Before we left our East Coast Solar Adventure, we were already scheming on when we could get back to Dulan and the East Coast. We didn’t have to wait too long as we learned about the Taitung County Annual Hot Air Balloon Festival running from July 11 to August 30th. 2020 marked the 10th Anniversary of the festival and we had never been to Luye where it’s held. We heard good things about Luye, a small town tucked in between the mountains at the southern edge of the East Rift Valley.
In the center of Luye is the Luye Highlands, a beautiful plateau over looking the town and the rift valley. All year round this plateau is used by the fearless to catch air, paragliding and hang gliding. During the balloon festival it is filled with hot air balloons of all shapes and sizes that are inflated and take off every morning and every evening. Our plan was to watch the balloon show in the evening of August 3rd and the morning of the 4th. The weather didn’t agree with our plan. Due to wind and rain, both that evening and morning sessions were canceled. We made the best of it and still went out to the plateau for a happy hour and picnic.
Waiting for balloons…
The next day we did some hiking and river tracing in the valley. We looked for some hot springs and hikes that were marked from the Taiwan Blogger/Vlogger, Xiao Fei. Xiao Fei, goes way off trail and finds some amazing trails and sites in Taiwan. However, because Taiwan has Earthquakes and Typhoons, the geography changes frequently and we couldn’t access a couple of his hikes because of a road collapse. At lease he is inspiring for us to get out and explore this beautiful island.
Because our next hotel stay was already confirmed, our last chance for the hot air balloon show was the evening of the 4th. Fortunately, when we arrived at the field the paragliders where taking off and circling the area. This was a promising sign for the balloons.
At 5pm the show started and the balloons started inflating, but before all the balloons could be filled a storm formed in the south and made it’s way up into the valley. The downpour canceled the show for the night. Even with the abbreviated show, we were glad to have seen it. We were left to imagine what the full show looks like or check it out on their 24 hour balloon cam on a sunnier day. There was no time to mope, the sun was setting and we had to get to our next destination, Dulan.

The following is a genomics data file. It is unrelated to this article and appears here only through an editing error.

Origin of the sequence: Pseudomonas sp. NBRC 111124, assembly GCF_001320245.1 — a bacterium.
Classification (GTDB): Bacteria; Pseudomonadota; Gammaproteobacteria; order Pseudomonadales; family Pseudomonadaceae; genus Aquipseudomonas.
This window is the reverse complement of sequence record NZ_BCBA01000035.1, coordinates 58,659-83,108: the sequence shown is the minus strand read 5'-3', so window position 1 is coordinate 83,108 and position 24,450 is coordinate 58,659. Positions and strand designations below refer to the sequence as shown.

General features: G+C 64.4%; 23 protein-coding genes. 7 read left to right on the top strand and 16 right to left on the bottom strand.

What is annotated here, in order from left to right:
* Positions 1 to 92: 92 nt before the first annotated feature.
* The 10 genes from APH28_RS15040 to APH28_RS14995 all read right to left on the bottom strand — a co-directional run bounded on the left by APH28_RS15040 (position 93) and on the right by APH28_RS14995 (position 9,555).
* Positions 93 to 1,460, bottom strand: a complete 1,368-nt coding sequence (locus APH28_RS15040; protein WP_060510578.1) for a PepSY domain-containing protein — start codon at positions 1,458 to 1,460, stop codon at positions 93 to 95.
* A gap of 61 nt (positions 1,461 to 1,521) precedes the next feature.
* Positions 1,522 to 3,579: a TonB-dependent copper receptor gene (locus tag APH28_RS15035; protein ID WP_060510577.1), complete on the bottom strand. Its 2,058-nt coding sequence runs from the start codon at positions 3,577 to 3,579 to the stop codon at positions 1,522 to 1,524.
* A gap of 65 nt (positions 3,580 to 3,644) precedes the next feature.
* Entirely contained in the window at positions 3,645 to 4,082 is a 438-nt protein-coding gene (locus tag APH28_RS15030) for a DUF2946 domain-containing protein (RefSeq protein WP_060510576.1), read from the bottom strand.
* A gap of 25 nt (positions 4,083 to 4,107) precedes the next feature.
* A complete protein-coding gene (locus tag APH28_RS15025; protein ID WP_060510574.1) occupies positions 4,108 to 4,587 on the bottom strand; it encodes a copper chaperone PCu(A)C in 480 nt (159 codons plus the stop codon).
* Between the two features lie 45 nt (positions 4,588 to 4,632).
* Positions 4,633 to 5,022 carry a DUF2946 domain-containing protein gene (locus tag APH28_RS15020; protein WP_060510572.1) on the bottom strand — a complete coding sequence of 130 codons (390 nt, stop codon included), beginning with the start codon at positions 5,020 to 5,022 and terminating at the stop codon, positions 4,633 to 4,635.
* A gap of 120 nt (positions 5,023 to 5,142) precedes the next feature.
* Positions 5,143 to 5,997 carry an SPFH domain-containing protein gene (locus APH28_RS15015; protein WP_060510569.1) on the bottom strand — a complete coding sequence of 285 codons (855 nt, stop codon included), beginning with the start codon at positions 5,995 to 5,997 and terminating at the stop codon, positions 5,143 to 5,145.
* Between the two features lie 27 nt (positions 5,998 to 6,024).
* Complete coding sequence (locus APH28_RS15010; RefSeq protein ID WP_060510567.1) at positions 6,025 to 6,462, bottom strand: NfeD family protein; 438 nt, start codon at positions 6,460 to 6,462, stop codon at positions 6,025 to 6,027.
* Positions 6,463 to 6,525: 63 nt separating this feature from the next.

We were happy to get back to Dulan, a now familiar but comfortable relaxing getaway.
When we checked in to our hotel, Stone Party, the owners told us about a concert happening on August 5th under the full moon. The concert was part of the Taiwan East Coast Land Arts Festival and Moonlight Sea Concert. That night was the rock concert series. It was a fun evening to sit and watch the sun set beyond the ocean, listen to music, and eat food from the aboriginal food stands.
In addition to playing in the ocean, we quite enjoy the food options available in Dulan. I had read about a place that does fancy bing-da (icy treats) and fish and chips. To be honest our expectations were low, assuming greasy fish and sugary ice. We were blown away by the Mahi-Mahi fish and chip and the “famous” ocean wave bing-da. It wasn’t too sweet at all, and under the wave had white tapioca (for jelly fish) and jelly seaweed (for seaweed). Delicious!
I suppose the silver lining of being stranded on an island is we get to poke around our “backyard” a little more and discover places like this.
Pickles & Passionfruit
Postscript from Passionfruit
I thought of my dad, Jack, a lot on this trip. Then, a couple weeks ago, I received an envelope of photos from his dear friend, Pete, who was not only his business partner at Caldwell, Heckles & Egan, but a dear family friend and hang gliding buddy back in the day. These photos were taken at Breezy View, Pennsylvania, along the Susquehanna River about 1981-82 (an area close to home then). I would have been a 3rd-4th grader, Tati, 1st-2nd.
Many of our family trips when I was a kid were camping at glider fields. While Jack caught “air time”, we sisters floated down rivers in inner tubes or played with other kids in the field. It wasn’t until I was in my early 20s that he took me out for my first glider lesson, taught by him of course. I only got a couple inches off the ground before the glider’s nose took a nose dive in the ground. I was impressed with the physical strength required to balance such a contraption and I was left with deep respect for what looks like an effortless past time.
I shared this letter from my dad on a previous blog post, “A Letter To My Dad“. It’s one of my most cherished writings from him. It captures the beauty of “air time” and many parts of this trip to Luye. The last line in particular has hummed through my head since my 20s, when I received this.
My dad liked to say that if you can’t die doing it, it’s not worth doing. It’s remarkable that my sister and I have lived as long as we have with this “advice”.
Pickles and I are hoping for times to be safe in the USA so our family can gather and celebrate Jack’s life. Fingers crossed the pendulum swings in November because we need public health to be a priority for many reasons – this reason being high on our list. Until then, let us stumble through grief with love and gratitude together.